Visiting Pakistan was like a pilgrimage: Kiron KherIANS
7/21/2004 12:00:00 AM
Actress Kiron Kher, whose role in "Khamosh Pani" has garnered her rave reviews, says shooting the film in Pakistan was akin to a pilgrimage that allowed her to revisit her roots.
Set in the Pakistan of 1979, "Khamosh Pani", directed by Sabiha Sumar, explores the relationship between a mother and her teenage son in a tiny village as they grapple with the realities of Islamic extremism and the mundane struggles of daily life
"In Pakistan I was revisiting my roots all over again. It was like a pilgrimage for me," said Kher, whose mother hailed from Pakistan.
"I was completely bowled over by Pakistan," she said.
"I visited a very old friend of my mother's when I was there. I had only known her through letters. She was dying and I was happy that I could see her at least once before she died."
Winner of 13 international awards, the Pakistani film will be showcased Wednesday at the sixth Asian cinema festival at India Habitat Centre here. The 10-day festival began July 16.
"In Karachi, the buses were like colourful gypsy buses. Islamabad is just like our Chandigarh. And the markets there, they were all so beautiful," Kher told a news conference Tuesday, flashing her dimple as press photographers around her clicked away.
"Punjab is Punjab, whether in India or in Pakistan," she said.
Kher plays Ayesha, a Pakistani woman thrown into a dilemma when a group of Sikh pilgrims who arrive from India begin a hunt for a girl who was abducted during the partition of the Indian subcontinent in 1947, stirring agonising memories in her.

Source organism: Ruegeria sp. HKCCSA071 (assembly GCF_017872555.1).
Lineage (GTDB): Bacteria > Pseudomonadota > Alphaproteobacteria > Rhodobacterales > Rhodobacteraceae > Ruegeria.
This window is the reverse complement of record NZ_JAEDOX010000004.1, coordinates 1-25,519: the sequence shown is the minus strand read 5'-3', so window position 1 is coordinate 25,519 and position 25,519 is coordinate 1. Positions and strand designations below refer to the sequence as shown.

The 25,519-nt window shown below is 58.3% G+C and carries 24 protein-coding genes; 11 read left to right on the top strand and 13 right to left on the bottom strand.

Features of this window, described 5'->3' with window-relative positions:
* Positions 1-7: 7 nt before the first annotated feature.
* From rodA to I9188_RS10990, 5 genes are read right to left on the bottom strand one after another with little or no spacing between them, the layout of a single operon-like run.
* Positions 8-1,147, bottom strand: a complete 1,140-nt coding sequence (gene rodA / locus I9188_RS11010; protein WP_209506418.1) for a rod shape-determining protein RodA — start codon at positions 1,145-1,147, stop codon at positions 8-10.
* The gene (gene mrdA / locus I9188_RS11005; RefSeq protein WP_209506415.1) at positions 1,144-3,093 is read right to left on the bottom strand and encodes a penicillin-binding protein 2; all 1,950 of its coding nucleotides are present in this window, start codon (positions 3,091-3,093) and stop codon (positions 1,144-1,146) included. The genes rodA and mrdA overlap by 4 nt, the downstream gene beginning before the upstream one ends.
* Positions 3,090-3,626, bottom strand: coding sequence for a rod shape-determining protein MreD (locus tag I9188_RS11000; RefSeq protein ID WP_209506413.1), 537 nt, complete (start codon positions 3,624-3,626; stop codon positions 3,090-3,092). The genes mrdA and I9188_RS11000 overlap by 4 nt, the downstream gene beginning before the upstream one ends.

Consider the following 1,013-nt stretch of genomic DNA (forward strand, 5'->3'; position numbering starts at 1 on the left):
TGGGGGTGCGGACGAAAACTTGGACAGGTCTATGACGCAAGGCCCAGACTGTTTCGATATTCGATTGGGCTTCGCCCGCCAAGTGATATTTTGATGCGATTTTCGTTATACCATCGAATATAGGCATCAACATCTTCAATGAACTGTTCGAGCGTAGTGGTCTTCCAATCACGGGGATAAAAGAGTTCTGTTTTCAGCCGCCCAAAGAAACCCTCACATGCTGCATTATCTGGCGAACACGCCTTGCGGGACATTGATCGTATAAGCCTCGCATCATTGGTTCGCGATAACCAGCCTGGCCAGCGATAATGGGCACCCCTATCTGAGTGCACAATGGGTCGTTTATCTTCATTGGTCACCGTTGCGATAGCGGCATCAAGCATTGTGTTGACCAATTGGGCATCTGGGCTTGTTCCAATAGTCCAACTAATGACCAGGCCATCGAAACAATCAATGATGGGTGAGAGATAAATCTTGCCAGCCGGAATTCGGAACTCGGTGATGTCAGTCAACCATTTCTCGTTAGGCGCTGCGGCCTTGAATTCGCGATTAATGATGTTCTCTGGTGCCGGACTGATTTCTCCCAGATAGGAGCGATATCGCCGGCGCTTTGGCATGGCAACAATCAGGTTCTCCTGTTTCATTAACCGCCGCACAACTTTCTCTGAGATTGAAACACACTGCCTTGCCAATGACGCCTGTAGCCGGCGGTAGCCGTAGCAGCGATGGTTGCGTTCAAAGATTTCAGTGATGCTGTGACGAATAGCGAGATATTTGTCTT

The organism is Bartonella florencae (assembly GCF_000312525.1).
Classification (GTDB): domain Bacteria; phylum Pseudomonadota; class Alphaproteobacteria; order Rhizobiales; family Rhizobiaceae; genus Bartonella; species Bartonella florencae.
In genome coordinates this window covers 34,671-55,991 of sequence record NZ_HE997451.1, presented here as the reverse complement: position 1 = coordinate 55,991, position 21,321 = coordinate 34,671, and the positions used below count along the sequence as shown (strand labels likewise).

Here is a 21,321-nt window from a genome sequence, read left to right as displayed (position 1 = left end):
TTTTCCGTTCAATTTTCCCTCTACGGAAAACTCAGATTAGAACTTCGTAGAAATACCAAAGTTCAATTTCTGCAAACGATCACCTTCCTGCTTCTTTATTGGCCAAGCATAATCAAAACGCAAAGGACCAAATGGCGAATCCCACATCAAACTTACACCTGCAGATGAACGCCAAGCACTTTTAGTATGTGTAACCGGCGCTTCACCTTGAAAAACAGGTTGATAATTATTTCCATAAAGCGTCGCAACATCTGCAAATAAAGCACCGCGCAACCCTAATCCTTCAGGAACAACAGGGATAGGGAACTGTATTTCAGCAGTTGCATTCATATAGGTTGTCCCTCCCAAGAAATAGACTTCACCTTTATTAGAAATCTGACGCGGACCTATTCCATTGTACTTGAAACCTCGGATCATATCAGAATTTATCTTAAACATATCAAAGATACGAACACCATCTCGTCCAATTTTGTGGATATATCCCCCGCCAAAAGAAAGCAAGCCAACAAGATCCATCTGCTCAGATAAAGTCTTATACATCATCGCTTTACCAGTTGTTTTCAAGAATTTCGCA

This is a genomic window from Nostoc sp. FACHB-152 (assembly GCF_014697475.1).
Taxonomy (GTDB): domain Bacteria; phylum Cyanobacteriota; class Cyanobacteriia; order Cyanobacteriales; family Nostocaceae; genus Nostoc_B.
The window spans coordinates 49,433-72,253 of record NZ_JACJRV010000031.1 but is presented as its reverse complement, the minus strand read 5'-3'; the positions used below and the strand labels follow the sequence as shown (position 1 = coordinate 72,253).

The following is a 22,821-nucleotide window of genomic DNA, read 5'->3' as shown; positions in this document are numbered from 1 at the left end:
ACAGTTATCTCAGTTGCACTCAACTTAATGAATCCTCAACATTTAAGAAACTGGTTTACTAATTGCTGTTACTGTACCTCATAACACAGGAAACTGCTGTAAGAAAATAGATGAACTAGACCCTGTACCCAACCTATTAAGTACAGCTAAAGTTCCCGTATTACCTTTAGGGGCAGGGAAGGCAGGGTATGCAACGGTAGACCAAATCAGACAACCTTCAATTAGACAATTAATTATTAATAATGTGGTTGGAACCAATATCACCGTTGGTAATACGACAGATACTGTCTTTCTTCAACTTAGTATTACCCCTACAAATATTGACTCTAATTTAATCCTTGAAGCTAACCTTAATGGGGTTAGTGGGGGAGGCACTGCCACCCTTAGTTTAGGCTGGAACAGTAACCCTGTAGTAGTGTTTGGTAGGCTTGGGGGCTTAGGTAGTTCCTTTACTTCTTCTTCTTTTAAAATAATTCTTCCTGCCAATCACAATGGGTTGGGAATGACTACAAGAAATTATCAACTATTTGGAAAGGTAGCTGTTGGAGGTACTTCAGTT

"Maybe it was my Sikh background that helped me associate with the role," said Kher, who won three international awards for her role -- at the Locarno International Film Festival in Switzerland, the Kara Film Festival in Karachi and Ciepie in Argentina.
"I could understand the role so well. Ayesha is like the kind of women I used to see in my father's village -- their faces, their open laughter and their hearts filled with lots and lots of love," she said, looking chic in an all-black salwar kameez.
Wife of popular film actor Anupam Kher, Kher has already won many an accolade, including the national award for the film "Bariwali" by Rituparno Ghosh.
Director Sabiha Sumer said: "I had seen Kiron's performances before. Also the response that she showed when I narrated the film to her convinced me that she was the right person for the role.
"I had conceptualised all my characters when I wrote the script itself. For the role of Ayesha, I wanted an actor who would identify the depth in the movie," she said.
"Everyone loved her in Karachi. The (Kara Film Festival) award should show the level of appreciation there."
Kiron Kher, who has now finished work in the Aamir Khan starrer "The Rising", will soon be going to the US to appear in "ER", the popular TV series. She is also working on a Yash Chopra film that is still not named.
"Globalisation of films is very important. It opens up the markets for the film industry," said Kher.
"Movies like this ('Khamosh Pani') are the need of the hour. It is the responsibility of every person to be a part of it if you can."